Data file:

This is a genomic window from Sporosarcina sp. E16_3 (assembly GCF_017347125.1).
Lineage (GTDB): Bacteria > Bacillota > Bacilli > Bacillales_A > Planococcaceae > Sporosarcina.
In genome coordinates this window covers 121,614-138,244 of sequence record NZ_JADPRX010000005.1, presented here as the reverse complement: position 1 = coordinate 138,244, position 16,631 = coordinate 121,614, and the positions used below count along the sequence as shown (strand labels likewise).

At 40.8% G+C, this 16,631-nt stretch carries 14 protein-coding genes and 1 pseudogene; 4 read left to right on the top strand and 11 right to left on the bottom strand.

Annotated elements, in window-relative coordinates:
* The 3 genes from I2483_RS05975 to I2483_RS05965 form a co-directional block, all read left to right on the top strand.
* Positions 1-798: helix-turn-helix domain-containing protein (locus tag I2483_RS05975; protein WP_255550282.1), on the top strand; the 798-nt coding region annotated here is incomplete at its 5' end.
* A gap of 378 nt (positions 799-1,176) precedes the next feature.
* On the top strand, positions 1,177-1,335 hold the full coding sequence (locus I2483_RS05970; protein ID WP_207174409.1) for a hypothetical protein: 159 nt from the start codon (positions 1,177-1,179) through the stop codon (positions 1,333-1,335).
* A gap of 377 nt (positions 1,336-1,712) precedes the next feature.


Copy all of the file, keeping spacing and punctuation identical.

This is a genomic window from Sporosarcina sp. E16_3 (assembly GCF_017347125.1).
Lineage (GTDB): Bacteria > Bacillota > Bacilli > Bacillales_A > Planococcaceae > Sporosarcina.
In genome coordinates this window covers 121,614-138,244 of sequence record NZ_JADPRX010000005.1, presented here as the reverse complement: position 1 = coordinate 138,244, position 16,631 = coordinate 121,614, and the positions used below count along the sequence as shown (strand labels likewise).

At 40.8% G+C, this 16,631-nt stretch carries 14 protein-coding genes and 1 pseudogene; 4 read left to right on the top strand and 11 right to left on the bottom strand.

Annotated elements, in window-relative coordinates:
* The 3 genes from I2483_RS05975 to I2483_RS05965 form a co-directional block, all read left to right on the top strand.
* Positions 1-798: helix-turn-helix domain-containing protein (locus tag I2483_RS05975; protein WP_255550282.1), on the top strand; the 798-nt coding region annotated here is incomplete at its 5' end.
* A gap of 378 nt (positions 799-1,176) precedes the next feature.
* On the top strand, positions 1,177-1,335 hold the full coding sequence (locus I2483_RS05970; protein ID WP_207174409.1) for a hypothetical protein: 159 nt from the start codon (positions 1,177-1,179) through the stop codon (positions 1,333-1,335).
* A gap of 377 nt (positions 1,336-1,712) precedes the next feature.